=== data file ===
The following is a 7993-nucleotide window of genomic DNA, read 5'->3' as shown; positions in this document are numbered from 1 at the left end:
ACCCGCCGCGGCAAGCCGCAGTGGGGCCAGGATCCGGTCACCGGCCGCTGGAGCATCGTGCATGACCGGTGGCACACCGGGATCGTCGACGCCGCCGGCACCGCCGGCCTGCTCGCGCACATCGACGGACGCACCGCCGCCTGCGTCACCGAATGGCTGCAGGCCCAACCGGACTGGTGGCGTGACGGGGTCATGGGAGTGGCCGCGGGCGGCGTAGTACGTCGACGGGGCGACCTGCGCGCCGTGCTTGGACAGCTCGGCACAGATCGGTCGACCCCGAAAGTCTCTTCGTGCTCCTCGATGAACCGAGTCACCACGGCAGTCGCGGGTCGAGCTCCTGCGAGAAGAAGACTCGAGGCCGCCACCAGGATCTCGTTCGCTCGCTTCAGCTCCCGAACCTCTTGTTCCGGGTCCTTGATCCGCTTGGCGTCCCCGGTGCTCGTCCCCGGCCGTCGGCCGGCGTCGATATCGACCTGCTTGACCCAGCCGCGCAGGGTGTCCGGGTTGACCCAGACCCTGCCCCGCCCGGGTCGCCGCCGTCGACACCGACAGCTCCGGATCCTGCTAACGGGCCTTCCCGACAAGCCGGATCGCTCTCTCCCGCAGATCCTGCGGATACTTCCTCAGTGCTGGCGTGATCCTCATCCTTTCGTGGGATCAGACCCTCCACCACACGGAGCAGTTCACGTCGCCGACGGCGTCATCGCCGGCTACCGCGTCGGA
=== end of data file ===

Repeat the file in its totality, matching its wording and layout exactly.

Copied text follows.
The following is a 7993-nucleotide window of genomic DNA, read 5'->3' as shown; positions in this document are numbered from 1 at the left end:
ACCCGCCGCGGCAAGCCGCAGTGGGGCCAGGATCCGGTCACCGGCCGCTGGAGCATCGTGCATGACCGGTGGCACACCGGGATCGTCGACGCCGCCGGCACCGCCGGCCTGCTCGCGCACATCGACGGACGCACCGCCGCCTGCGTCACCGAATGGCTGCAGGCCCAACCGGACTGGTGGCGTGACGGGGTCATGGGAGTGGCCGCGGGCGGCGTAGTACGTCGACGGGGCGACCTGCGCGCCGTGCTTGGACAGCTCGGCACAGATCGGTCGACCCCGAAAGTCTCTTCGTGCTCCTCGATGAACCGAGTCACCACGGCAGTCGCGGGTCGAGCTCCTGCGAGAAGAAGACTCGAGGCCGCCACCAGGATCTCGTTCGCTCGCTTCAGCTCCCGAACCTCTTGTTCCGGGTCCTTGATCCGCTTGGCGTCCCCGGTGCTCGTCCCCGGCCGTCGGCCGGCGTCGATATCGACCTGCTTGACCCAGCCGCGCAGGGTGTCCGGGTTGACCCAGACCCTGCCCCGCCCGGGTCGCCGCCGTCGACACCGACAGCTCCGGATCCTGCTAACGGGCCTTCCCGACAAGCCGGATCGCTCTCTCCCGCAGATCCTGCGGATACTTCCTCAGTGCTGGCGTGATCCTCATCCTTTCGTGGGATCAGACCCTCCACCACACGGAGCAGTTCACGTCGCCGACGGCGTCATCGCCGGCTACCGCGTCGGA